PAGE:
So our question today is: what's your favorite or most important crafting item? I'm in the middle of leveling my paladin, and he's just now reaching the highest reaches of Engineering, which is a skill I've never leveled up before, but have always wanted to. I haven't gotten together the gold for epic flying yet (well on my way at level 73), but I did make normal flying machine as soon as I could. And my big goal with this character, other than getting him raiding ASAP, is to make the Mekgineer's Chopper -- ever since we first saw it in the early days of Wrath, I've planned to get a character up high enough to make it. I know, I know, I can buy it, but for me it's a crafting thing -- I want to go out, find what I need to find, and craft it with my own virtual hands.

Any other crafted items that have you wanting to make something for yourself?

Filed under: Alchemy, Blacksmithing, Engineering, Leatherworking, Tailoring, Fan stuff, Odds and ends, Breakfast Topics, Making money

WoW Rookie: Bag it


New around here? WoW Rookie points WoW's newest players to the basics of a good start in the World of Warcraft. Send us a note to suggest a WoW Rookie topic, and be sure to visit WoW.com's WoW Rookie Guide for links to all our tips, tricks and how-to's.

With the excitement his week focused on the all-new, 22-slot Onyxia Hide Backpack, it seems anticlimactic to think that many players are struggling simply to maintain enough space in their bags for quest items and a decent amount of loot. It's easy to throw down big money for big bags when you're max level and rolling in gold from dailies – but new players must walk the line between overspending for convenience's sake and having enough bag space to get the job done.

Let's make one thing perfectly clear: bigger bags are a savvy investment. There's definitely a point of diminishing returns, though, which will be obvious to even the most naive of WoW rookies searching through the Containers section in the Auction House. (Really. You'll know when it's time to stop upgrading. We promise.) Getting wise to what's available and where to find it will help you squeeze out those last few precious bag slots without going broke in the process.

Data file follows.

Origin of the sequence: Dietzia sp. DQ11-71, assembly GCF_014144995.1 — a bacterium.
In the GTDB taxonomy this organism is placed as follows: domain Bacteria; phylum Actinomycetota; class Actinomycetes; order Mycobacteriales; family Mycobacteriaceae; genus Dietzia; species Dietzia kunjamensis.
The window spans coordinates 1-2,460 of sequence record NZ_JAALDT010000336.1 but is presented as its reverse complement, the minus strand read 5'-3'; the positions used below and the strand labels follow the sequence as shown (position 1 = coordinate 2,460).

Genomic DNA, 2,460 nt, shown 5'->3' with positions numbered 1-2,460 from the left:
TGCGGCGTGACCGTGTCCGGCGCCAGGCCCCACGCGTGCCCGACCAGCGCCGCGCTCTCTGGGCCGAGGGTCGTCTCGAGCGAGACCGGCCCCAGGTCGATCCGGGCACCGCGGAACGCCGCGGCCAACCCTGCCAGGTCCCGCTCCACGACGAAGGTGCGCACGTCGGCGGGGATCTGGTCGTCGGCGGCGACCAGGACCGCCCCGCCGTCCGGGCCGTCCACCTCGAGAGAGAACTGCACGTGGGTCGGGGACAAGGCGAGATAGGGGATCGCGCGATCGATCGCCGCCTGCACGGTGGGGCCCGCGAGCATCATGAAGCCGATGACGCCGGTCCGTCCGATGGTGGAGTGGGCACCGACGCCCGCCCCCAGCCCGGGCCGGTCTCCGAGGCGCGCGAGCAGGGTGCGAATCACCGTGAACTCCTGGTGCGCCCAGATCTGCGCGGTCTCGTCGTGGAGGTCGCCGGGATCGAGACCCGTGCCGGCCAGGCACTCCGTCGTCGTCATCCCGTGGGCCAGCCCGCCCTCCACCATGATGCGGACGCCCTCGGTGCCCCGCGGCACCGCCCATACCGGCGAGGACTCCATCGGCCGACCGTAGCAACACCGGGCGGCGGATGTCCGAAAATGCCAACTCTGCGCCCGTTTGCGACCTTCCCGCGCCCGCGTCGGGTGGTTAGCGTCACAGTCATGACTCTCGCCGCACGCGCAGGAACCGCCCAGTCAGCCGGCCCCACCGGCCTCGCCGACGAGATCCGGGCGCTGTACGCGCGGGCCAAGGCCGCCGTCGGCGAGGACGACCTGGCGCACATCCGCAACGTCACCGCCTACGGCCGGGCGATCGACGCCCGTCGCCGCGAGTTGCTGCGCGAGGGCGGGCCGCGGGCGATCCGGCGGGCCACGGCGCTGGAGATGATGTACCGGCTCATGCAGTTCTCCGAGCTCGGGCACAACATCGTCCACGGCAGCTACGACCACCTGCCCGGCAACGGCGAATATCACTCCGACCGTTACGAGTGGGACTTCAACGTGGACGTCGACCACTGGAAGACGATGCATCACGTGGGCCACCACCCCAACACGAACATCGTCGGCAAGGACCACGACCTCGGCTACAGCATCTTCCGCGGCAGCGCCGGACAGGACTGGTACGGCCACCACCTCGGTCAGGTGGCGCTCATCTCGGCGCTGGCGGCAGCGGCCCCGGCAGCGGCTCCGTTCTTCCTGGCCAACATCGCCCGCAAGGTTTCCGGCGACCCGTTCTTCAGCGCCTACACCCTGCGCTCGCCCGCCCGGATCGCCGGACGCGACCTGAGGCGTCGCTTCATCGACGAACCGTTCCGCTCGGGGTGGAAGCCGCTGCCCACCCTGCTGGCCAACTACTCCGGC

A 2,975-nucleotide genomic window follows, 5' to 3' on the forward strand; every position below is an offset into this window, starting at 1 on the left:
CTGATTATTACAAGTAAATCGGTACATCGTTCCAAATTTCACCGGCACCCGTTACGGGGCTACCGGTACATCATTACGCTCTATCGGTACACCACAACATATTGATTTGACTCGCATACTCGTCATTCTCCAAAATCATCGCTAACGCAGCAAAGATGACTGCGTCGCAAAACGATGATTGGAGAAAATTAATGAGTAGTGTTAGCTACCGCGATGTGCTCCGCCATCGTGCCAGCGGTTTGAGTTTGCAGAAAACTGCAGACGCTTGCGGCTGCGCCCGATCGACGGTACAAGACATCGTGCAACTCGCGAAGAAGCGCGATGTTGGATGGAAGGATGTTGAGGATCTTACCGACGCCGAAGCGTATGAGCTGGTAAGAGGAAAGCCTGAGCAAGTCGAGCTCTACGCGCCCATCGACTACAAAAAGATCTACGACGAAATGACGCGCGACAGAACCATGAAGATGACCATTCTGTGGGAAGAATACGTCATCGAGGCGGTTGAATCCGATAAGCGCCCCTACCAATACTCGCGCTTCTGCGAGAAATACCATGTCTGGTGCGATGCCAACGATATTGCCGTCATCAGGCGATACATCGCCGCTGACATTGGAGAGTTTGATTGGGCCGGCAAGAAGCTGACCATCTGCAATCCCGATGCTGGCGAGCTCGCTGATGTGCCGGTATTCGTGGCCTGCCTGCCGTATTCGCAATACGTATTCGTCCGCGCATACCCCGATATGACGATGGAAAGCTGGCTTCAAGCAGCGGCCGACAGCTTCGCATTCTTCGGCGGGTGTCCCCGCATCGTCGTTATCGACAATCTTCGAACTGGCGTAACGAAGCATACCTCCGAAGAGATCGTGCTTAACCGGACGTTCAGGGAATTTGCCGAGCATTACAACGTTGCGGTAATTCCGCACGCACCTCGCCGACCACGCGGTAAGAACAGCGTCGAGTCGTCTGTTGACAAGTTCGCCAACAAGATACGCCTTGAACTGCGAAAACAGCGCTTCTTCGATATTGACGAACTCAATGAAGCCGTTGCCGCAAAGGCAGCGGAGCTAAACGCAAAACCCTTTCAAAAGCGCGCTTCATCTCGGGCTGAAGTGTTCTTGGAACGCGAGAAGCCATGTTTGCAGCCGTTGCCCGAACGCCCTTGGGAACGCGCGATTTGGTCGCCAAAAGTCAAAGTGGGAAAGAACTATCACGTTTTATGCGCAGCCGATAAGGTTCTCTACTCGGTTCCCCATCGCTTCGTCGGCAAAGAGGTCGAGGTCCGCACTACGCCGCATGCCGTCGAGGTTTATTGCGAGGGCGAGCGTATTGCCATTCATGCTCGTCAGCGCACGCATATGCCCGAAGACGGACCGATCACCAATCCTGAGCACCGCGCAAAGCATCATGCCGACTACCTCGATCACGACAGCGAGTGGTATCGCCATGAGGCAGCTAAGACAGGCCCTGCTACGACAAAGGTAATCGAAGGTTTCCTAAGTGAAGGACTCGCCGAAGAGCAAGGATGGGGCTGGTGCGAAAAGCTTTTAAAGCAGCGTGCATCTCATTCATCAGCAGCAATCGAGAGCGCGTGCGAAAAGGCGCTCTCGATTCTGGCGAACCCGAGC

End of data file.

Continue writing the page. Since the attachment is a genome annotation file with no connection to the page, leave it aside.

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Filed under: Herbalism, Mining, Skinning, Engineering, Tailoring, Enchanting, Tips, Jewelcrafting, Features, WoW Rookie, Inscription

Arcane Brilliance: Making your Mage raid-worthy, part 2

Welcome to the latest Arcane Brilliance, the weekly Mage column that believes there's no such thing as a wrong time to turn something into a sheep. Unless it was already a sheep to begin with. Then it would probably have been better to turn it into a pig or a rabbit or something. Or maybe just hit it with a Pyroblast. Mmmm. Lamb chops. What were we talking about again?

If you missed last week, here's a link to click on so you can catch up. If you can't be bothered to read the first part of this column, let me summarize the idea here: we're discussing ways to get your Mage all decked out in epic, raid-worthy gear without ever actually entering a raid instance. Now, more than ever before, we have so many options for obtaining raid-quality gear that actually raiding for it seems almost...old-fashioned.